The bus drops us off at an affiliated hotel and after very little haggling I decide to take up the deal of a room for myself for under $10. After settling in I get talking to the nearby bike tour guys at Freelance Riders. Many travelers I had met either come to De Lat as it’s known as the honeymoon or romantic town or to take a epic bike ride north, but after hearing some of the prices I was reluctant. However I for some reason had this nagging feeling I would be missing out on something specials so after a little bargaining and finance checking I agree to take a 3 day trip to Nah Trang, just me and the guide Boh, to explore the highlands, the countryside and a host of other promised places.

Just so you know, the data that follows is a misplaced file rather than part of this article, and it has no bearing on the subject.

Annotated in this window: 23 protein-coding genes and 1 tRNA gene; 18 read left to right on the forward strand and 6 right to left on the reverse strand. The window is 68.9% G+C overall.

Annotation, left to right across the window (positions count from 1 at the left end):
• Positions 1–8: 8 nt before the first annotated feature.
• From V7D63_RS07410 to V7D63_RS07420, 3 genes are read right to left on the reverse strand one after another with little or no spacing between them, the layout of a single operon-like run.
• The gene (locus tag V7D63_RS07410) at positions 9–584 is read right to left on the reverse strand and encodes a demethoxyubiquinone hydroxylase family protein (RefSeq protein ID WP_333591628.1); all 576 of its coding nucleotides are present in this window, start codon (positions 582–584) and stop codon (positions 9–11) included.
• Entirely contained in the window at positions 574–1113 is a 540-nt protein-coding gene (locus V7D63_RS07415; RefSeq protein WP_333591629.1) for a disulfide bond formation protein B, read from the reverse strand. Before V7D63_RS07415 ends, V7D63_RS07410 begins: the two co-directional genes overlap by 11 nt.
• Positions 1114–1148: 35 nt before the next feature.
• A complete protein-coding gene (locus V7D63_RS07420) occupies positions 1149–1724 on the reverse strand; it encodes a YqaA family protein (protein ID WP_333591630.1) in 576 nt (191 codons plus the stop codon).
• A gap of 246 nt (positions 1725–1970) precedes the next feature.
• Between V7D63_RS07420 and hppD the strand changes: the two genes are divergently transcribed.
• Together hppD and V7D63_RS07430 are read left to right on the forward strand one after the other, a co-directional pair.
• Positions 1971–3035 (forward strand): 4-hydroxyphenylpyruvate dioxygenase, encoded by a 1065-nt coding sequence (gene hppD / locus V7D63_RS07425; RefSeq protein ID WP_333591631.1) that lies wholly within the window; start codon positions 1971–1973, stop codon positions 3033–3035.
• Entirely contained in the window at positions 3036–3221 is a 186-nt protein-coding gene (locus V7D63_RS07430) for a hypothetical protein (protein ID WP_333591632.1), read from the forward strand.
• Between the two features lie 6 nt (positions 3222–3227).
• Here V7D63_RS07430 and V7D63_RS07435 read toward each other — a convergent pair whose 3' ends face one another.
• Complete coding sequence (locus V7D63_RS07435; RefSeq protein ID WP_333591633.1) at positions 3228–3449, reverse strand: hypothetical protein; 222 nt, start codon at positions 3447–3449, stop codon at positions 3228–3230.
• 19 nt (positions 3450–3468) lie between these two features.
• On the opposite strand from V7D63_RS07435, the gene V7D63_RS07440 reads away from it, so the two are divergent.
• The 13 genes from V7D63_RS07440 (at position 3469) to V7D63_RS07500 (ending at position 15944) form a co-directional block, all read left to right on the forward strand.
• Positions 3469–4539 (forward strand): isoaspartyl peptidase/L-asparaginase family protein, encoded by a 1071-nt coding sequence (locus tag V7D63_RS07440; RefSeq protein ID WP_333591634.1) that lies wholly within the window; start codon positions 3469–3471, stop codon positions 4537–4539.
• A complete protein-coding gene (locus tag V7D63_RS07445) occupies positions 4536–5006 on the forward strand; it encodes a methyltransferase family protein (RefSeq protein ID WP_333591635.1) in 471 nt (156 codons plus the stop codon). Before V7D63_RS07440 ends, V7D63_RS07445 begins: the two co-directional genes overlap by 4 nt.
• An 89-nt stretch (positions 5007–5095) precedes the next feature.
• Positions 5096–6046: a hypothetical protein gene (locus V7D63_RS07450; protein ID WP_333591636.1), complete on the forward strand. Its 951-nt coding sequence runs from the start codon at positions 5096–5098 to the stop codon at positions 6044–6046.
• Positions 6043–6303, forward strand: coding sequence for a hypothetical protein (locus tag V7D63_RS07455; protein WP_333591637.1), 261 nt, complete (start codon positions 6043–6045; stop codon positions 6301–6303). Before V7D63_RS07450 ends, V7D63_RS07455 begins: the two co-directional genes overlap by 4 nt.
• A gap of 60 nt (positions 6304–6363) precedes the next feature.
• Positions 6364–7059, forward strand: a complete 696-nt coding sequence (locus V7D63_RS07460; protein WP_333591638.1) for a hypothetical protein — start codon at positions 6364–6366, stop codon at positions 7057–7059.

As I had booked with the guys, although they were very friendly and not pushy at all already, they increased their charm by offering to take me to a local place for local food for lunch and then a afternoon tour through De Lat to get a good experience of what the town has to offer as we were due to head off the following morning on our epic adventure. After a very cheap and good lunch Boh took me on the back of his bike through the town and firstly stopped at the Crazy House. What it is the brainchild  of some guy to create this mazelike and amazing house that is like a real world combination of something out of the Hobbits village and Tim Burtons imagination. With creaking wooden facades and dwarf like rooms all over the place interconnected by winding and twisting stairways, it’s a site to behold. The stairs take you up a few floors for a good panoramic view of the city. Sadly not the entire house is completed but it’s well worth the visit in any case. Next stop, Boh took me out of the town through winding roads and through beautiful tree lined roads, out to a lake, called Love Lake. Boh joked that this is where I should take a lady-friend, he is actually a really funny guy and always wanting to learn new English words to add to his vocabulary.